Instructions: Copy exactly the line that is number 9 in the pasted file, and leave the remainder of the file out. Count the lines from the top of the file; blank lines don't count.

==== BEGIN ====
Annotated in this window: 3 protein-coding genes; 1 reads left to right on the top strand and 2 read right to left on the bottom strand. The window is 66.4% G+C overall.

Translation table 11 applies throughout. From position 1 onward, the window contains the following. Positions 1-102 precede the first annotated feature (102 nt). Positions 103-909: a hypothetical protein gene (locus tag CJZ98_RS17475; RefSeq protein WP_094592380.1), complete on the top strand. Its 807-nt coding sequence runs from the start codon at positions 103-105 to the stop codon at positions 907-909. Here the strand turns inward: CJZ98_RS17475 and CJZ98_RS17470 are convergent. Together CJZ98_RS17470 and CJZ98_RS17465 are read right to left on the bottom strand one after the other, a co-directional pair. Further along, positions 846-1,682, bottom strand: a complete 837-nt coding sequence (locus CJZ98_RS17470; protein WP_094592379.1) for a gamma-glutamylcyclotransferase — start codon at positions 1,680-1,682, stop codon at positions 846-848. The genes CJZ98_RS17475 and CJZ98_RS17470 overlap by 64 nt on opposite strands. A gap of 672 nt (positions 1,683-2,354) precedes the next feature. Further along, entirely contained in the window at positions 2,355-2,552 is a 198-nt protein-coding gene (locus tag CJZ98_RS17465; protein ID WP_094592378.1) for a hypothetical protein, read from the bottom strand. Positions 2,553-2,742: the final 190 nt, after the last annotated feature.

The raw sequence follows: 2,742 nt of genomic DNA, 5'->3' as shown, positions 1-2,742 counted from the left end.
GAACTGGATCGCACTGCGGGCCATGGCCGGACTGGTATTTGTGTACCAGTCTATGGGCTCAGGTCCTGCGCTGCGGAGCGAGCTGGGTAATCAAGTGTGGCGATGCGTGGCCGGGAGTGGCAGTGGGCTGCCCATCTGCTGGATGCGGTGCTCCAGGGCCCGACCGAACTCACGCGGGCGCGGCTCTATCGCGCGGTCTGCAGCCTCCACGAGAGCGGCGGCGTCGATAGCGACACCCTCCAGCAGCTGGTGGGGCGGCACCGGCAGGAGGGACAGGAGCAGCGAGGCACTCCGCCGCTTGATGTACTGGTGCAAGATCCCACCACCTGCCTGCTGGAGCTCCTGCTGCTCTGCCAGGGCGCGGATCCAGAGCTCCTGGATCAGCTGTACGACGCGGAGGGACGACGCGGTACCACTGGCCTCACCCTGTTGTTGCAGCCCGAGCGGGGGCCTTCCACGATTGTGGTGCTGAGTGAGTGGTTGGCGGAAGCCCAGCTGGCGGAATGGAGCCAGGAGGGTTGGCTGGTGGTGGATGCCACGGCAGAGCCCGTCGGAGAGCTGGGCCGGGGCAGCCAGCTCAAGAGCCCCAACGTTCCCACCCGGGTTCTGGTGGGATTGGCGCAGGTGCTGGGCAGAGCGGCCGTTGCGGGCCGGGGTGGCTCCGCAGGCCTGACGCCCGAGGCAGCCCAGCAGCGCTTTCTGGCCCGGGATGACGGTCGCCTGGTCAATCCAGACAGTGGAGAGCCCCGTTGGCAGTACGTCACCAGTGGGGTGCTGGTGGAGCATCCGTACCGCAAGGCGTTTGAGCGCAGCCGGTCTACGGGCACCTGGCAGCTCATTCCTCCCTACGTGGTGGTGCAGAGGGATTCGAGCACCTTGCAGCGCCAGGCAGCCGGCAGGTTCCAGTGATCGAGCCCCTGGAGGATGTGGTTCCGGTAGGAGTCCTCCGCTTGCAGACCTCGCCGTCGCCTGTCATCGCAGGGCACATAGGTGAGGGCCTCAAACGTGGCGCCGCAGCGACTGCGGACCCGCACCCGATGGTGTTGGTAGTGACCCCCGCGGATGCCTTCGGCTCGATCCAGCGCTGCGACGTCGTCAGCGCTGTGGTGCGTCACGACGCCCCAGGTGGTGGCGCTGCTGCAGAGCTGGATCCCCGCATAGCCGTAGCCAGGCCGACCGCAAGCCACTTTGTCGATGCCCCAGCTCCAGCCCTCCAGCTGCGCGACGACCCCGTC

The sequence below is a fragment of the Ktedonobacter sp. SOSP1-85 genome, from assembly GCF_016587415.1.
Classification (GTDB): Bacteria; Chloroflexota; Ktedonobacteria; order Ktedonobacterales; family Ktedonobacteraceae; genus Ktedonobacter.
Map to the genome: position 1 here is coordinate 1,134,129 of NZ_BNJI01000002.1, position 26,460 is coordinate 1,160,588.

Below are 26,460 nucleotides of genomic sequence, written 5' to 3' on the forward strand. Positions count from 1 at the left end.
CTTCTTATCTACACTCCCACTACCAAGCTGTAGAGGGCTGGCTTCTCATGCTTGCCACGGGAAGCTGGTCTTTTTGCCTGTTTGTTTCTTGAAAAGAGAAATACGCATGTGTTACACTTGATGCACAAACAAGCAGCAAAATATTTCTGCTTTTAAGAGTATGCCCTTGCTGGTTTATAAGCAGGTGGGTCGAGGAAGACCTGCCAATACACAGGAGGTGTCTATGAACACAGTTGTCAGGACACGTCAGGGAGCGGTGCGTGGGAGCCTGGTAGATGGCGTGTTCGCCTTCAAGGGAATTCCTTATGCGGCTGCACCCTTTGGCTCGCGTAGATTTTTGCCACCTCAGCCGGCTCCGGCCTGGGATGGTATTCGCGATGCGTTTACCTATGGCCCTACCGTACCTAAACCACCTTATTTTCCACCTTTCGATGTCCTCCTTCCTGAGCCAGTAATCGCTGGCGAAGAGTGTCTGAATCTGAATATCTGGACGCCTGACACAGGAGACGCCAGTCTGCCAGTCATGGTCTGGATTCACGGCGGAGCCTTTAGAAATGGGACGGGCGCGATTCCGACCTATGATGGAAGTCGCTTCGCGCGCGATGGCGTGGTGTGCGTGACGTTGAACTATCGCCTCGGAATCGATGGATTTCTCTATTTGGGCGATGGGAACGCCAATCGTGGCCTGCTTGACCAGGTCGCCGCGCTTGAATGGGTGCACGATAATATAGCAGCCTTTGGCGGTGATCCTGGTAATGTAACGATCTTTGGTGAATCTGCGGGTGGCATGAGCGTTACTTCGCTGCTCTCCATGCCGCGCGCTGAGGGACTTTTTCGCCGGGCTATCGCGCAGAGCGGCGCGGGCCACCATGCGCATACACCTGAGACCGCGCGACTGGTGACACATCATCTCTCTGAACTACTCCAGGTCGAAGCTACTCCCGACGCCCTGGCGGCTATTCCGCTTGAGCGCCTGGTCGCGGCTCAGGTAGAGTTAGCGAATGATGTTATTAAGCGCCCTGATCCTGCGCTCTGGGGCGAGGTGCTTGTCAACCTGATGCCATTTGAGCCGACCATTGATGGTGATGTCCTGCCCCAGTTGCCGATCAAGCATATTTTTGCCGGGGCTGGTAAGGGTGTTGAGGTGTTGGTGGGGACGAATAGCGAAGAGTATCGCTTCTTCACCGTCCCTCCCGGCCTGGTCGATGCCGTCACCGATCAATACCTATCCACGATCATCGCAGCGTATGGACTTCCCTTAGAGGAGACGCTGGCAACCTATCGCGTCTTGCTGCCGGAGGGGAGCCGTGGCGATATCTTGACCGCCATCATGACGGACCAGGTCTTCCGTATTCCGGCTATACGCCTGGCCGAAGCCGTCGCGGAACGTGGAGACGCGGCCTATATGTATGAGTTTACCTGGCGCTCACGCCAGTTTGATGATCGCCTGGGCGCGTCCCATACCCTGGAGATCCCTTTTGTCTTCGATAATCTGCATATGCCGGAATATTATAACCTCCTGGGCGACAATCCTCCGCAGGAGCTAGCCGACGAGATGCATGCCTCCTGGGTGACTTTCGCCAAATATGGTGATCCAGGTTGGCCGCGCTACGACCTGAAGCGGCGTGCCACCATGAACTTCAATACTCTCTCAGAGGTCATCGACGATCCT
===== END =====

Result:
CTTCTTATCTACACTCCCACTACCAAGCTGTAGAGGGCTGGCTTCTCATGCTTGCCACGGGAAGCTGGTCTTTTTGCCTGTTTGTTTCTTGAAAAGAGAAATACGCATGTGTTACACTTGATGCACAAACAAGCAGCAAAATATTTCTGCTTTTAAGAGTATGCCCTTGCTGGTTTATAAGCAGGTGGGTCGAGGAAGACCTGCCAATACACAGGAGGTGTCTATGAACACAGTTGTCAGGACACGTCAGGGAGCGGTGCGTGGGAGCCTGGTAGATGGCGTGTTCGCCTTCAAGGGAATTCCTTATGCGGCTGCACCCTTTGGCTCGCGTAGATTTTTGCCACCTCAGCCGGCTCCGGCCTGGGATGGTATTCGCGATGCGTTTACCTATGGCCCTACCGTACCTAAACCACCTTATTTTCCACCTTTCGATGTCCTCCTTCCTGAGCCAGTAATCGCTGGCGAAGAGTGTCTGAATCTGAATATCTGGACGCCTGACACAGGAGACGCCAGTCTGCCAGTCATGGTCTGGATTCACGGCGGAGCCTTTAGAAATGGGACGGGCGCGATTCCGACCTATGATGGAAGTCGCTTCGCGCGCGATGGCGTGGTGTGCGTGACGTTGAACTATCGCCTCGGAATCGATGGATTTCTCTATTTGGGCGATGGGAACGCCAATCGTGGCCTGCTTGACCAGGTCGCCGCGCTTGAATGGGTGCACGATAATATAGCAGCCTTTGGCGGTGATCCTGGTAATGTAACGATCTTTGGTGAATCTGCGGGTGGCATGAGCGTTACTTCGCTGCTCTCCATGCCGCGCGCTGAGGGACTTTTTCGCCGGGCTATCGCGCAGAGCGGCGCGGGCCACCATGCGCATACACCTGAGACCGCGCGACTGGTGACACATCATCTCTCTGAACTACTCCAGGTCGAAGCTACTCCCGACGCCCTGGCGGCTATTCCGCTTGAGCGCCTGGTCGCGGCTCAGGTAGAGTTAGCGAATGATGTTATTAAGCGCCCTGATCCTGCGCTCTGGGGCGAGGTGCTTGTCAACCTGATGCCATTTGAGCCGACCATTGATGGTGATGTCCTGCCCCAGTTGCCGATCAAGCATATTTTTGCCGGGGCTGGTAAGGGTGTTGAGGTGTTGGTGGGGACGAATAGCGAAGAGTATCGCTTCTTCACCGTCCCTCCCGGCCTGGTCGATGCCGTCACCGATCAATACCTATCCACGATCATCGCAGCGTATGGACTTCCCTTAGAGGAGACGCTGGCAACCTATCGCGTCTTGCTGCCGGAGGGGAGCCGTGGCGATATCTTGACCGCCATCATGACGGACCAGGTCTTCCGTATTCCGGCTATACGCCTGGCCGAAGCCGTCGCGGAACGTGGAGACGCGGCCTATATGTATGAGTTTACCTGGCGCTCACGCCAGTTTGATGATCGCCTGGGCGCGTCCCATACCCTGGAGATCCCTTTTGTCTTCGATAATCTGCATATGCCGGAATATTATAACCTCCTGGGCGACAATCCTCCGCAGGAGCTAGCCGACGAGATGCATGCCTCCTGGGTGACTTTCGCCAAATATGGTGATCCAGGTTGGCCGCGCTACGACCTGAAGCGGCGTGCCACCATGAACTTCAATACTCTCTCAGAGGTCATCGACGATCCT